The "financial snapshot" feature of the balance sheet summarizes a company's capital structure, various account balances, and short term vs. long term items. The income statement statement tells you about its profitability (breakdown of revenues and expenses). You can tell both aspects are very important because ratios often use numbers from both statements. Overall, I think the interviewer is looking for your reasons/analysis more than the actual answer.

If you ask me (if eliminating CF statement): Although it depends on the nature of the business, I would say generally most investors care more about trends in the income statement items (sales, gross profit, operating profit/EBIT, income from continuing operations, net income, and EPS) compared to most balance sheet items. On the IS, it's easy to what's operating vs. non-operating, and of course to pinpoint which items are non-recurring.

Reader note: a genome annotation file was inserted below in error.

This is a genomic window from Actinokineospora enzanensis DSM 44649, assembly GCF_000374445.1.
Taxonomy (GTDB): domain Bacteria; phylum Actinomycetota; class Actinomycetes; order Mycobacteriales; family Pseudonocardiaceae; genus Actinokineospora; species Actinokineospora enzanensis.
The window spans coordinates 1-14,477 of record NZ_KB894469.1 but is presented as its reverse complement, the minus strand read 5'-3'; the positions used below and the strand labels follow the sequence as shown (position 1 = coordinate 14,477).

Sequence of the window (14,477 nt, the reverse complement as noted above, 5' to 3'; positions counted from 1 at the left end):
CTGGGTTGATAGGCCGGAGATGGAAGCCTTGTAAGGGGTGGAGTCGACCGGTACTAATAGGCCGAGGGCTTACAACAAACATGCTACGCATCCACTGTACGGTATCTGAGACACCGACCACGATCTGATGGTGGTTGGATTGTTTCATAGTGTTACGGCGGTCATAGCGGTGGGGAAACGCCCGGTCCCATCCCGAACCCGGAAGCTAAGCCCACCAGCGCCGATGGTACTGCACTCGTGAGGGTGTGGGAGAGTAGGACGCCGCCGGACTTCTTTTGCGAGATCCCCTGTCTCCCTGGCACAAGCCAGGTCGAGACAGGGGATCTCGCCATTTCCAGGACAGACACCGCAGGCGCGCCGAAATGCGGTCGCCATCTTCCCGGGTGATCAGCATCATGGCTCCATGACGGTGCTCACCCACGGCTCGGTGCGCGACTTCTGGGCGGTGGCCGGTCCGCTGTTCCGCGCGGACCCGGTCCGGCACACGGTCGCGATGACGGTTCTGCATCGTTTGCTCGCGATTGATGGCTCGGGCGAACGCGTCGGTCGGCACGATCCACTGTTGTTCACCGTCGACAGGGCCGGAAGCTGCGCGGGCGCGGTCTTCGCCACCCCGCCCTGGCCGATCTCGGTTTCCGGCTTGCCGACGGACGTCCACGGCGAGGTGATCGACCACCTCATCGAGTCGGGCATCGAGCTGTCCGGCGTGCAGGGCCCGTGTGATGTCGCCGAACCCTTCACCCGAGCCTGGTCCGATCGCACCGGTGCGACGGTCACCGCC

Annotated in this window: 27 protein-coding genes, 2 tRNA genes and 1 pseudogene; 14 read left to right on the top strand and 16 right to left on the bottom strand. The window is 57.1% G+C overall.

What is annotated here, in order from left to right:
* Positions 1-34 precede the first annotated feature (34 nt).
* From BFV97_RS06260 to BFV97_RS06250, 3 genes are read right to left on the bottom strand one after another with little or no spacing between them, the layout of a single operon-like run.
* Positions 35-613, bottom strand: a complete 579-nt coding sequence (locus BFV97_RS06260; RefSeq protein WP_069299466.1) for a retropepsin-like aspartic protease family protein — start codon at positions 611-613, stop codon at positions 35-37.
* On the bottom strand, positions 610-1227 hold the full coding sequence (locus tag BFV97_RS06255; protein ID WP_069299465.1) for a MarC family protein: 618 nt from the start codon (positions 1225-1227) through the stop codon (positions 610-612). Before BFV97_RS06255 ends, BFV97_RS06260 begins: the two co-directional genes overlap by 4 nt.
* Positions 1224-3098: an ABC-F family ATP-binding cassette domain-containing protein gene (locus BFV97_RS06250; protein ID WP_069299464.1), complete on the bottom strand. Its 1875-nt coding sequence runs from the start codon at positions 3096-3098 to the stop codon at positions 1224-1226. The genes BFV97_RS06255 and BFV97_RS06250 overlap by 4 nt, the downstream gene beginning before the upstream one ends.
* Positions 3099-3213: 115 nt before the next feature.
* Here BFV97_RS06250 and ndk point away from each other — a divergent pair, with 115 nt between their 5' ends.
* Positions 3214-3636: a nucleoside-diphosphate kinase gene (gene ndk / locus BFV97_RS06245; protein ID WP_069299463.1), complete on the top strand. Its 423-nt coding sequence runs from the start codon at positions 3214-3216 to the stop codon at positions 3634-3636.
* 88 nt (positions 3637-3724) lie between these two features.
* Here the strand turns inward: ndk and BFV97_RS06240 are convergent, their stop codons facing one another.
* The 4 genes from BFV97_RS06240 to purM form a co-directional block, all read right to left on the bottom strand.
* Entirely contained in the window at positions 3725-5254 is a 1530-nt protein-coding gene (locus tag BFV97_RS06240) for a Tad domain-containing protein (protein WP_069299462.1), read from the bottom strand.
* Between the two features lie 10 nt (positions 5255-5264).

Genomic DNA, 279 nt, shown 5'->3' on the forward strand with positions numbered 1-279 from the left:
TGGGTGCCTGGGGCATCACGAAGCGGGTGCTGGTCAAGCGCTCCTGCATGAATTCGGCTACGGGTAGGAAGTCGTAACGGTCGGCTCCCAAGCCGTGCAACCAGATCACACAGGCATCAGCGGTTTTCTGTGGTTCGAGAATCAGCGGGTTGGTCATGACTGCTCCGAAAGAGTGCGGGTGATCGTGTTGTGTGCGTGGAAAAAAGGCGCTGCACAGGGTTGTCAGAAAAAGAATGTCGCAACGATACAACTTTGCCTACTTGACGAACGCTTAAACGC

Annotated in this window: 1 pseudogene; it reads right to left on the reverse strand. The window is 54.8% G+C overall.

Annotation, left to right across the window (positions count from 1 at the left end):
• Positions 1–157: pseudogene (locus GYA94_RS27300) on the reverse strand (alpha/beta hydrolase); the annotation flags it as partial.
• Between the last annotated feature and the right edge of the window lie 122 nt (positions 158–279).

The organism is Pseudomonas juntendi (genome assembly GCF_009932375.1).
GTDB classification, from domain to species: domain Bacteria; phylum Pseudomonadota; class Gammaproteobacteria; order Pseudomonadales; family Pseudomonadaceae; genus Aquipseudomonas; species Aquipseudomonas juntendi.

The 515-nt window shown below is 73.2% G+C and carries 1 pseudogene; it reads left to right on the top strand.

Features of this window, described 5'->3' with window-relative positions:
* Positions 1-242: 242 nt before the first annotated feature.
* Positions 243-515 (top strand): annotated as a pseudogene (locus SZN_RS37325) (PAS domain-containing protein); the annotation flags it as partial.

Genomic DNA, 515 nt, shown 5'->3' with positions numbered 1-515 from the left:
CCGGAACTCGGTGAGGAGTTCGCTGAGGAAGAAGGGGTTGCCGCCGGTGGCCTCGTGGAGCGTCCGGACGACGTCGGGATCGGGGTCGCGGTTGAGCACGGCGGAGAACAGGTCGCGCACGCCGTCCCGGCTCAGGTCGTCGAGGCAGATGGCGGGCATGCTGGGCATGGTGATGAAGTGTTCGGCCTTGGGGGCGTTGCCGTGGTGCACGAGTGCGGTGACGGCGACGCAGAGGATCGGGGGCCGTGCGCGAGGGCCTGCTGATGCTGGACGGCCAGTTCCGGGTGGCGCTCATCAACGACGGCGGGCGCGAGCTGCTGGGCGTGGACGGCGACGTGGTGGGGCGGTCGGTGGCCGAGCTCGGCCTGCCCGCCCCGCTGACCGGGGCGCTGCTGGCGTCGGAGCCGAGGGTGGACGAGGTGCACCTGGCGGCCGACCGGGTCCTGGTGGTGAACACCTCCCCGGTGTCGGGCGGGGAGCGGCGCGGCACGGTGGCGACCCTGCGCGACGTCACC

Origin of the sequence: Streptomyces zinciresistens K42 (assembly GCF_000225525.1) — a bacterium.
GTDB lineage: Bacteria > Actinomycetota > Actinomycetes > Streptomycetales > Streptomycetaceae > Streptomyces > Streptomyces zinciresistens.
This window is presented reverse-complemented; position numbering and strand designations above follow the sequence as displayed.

If a restructuring banker is asking go with balance sheet. For everyone else, you'll be safe with cash flow. Also if you get asked for two go with balance sheet and income statement - you can derive cash flow from those two.


Cash is king baby. When looking at a company, you look at all three, however what you really look at for most deals is a modified cashflow combined with a debt structure.

That being said in an interview you can say any of them.

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Definitely Cash Flow

The income statement is prone to "errors" from accounting conventions.

For example, whenever Apple sells an iPhone --> it can only recognize 3/24 of the revenue for the phone in the current quarter.

However they are still being paid cash for the phones from AT&T (ignoring A/R).

So their net income on the P/L is grossly understated. Go look at Apple's Operating Cash Flow and compare it to net income. Look at "Change in Liabilities"...this is Deferred Revenue (i.e. iPhone Sales).

Another example is Burger King vs. McDonalds. Burger King trades at a discount to McDonalds based on forward earnings --> however you will see that Burger King spends most of its operating cash flow each year on Capex (building new restaurants)